I don’t know how to describe all that has happened on this amazing trip. I have so many stories, met so many interesting people, and am still processing all that God is teaching me through it. On the long journey home in planes and airports I wrote out a daily chronicle of what we experienced. Instead of one blog post – I’m going to have a daily blog for the next 6 days describing the 6 days of stories and events. It may be way too much detail for some of you – feel free to delete these and afterward I’ll fall back into my weekly (ok sometimes biweekly) posts.
Hope you enjoy…..
Sitting on the plane from London back to the US, I don’t even know where to begin in telling the stories of my trip to Kenya. I could start with the first flight into Nairobi when I sat by a young man from the Sudan. He was one of the “lost boys” separated from his family over twenty years ago. He hadn’t seen his mother since he was a child and was now a man of thirty with a wife and three small children. After years of searching, he had finally located his mother and siblings. This flight found him nervous and excited to see his family – torn apart by war – finally reuniting. I sat in awe listening to his stories of struggle and triumph.
The first night in Nairobi my two friends and I found ourselves weary and tired from long hours of travel. We left the airport with a Kenyan pastor named Bernard and drove to a small bed and breakfast off the beaten path in the bustling city. In the van on the way to the airport we were stopped by police who spoke words we couldn’t understand. While we found this unsettling, the others explained to us later this was a typical practice and a small “road tip” got us back on our route.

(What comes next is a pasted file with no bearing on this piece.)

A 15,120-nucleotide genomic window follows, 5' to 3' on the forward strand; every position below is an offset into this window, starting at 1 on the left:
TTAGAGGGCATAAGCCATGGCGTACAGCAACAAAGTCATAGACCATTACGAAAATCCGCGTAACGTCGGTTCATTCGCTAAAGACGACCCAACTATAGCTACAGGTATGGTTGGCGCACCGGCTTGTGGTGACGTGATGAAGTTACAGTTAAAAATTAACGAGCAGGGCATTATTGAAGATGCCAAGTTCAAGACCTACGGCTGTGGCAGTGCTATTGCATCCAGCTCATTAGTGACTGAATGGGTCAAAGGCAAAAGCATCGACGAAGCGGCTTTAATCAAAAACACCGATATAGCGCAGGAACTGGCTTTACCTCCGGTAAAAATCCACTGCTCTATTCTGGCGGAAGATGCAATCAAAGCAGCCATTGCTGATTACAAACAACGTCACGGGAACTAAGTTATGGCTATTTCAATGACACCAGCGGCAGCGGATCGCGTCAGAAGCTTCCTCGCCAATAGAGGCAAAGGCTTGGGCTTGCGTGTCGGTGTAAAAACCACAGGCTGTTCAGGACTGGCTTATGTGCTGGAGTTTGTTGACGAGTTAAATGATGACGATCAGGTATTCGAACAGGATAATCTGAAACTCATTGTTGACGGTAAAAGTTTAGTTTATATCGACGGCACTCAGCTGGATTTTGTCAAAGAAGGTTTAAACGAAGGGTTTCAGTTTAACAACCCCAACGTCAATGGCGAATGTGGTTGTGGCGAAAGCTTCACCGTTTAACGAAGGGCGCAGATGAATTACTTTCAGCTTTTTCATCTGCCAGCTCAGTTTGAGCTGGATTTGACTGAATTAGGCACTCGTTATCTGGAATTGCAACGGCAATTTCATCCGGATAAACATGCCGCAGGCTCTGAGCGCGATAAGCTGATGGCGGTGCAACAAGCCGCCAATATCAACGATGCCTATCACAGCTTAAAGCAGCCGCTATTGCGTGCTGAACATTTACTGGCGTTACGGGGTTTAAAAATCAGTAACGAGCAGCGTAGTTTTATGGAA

Because we had to head back to the airport in the morning to take a flight to Kisumu on the western side of Kenya, the men suggested we leave our luggage in the van and only take in our carry-ons. We had been traveling in these clothes for two days with no shampoo or soap but we obliged. I laughed as I thought that even though we were across the world, some things are universal… oh men… some day they might understand us women. Then again… maybe not.
The next morning we got up at 4am and had breakfast before heading to catch our flight. This time our pastor friend was booked on a later flight so we traveled as a group of three. I got to sit next to an official in the Uganda government who traveled from Kenya every week to work. He had a passion 1st for Christ and to train young men to know and love God. He held two master’s degrees and doctorate but said this was all worth nothing without Christ. I left another conversation in awe of our God. However this was nothing compared to what the rest of the day would hold. I know I will bore you to tears if I give all the details of my trip in this entry, so let me give you some highlights of that day –
- We were greeted by a team of ladies from the Nyanza area who were helping run the conference I was to speak at in Nairobi.
- We visited in the conference director’s home, got to know them (and their chickens!), let them barter for us while shopping for souveneirs, then they drove us through some of the slums where my eyes saw things that break the heart of our God – I pray they continue to break mine.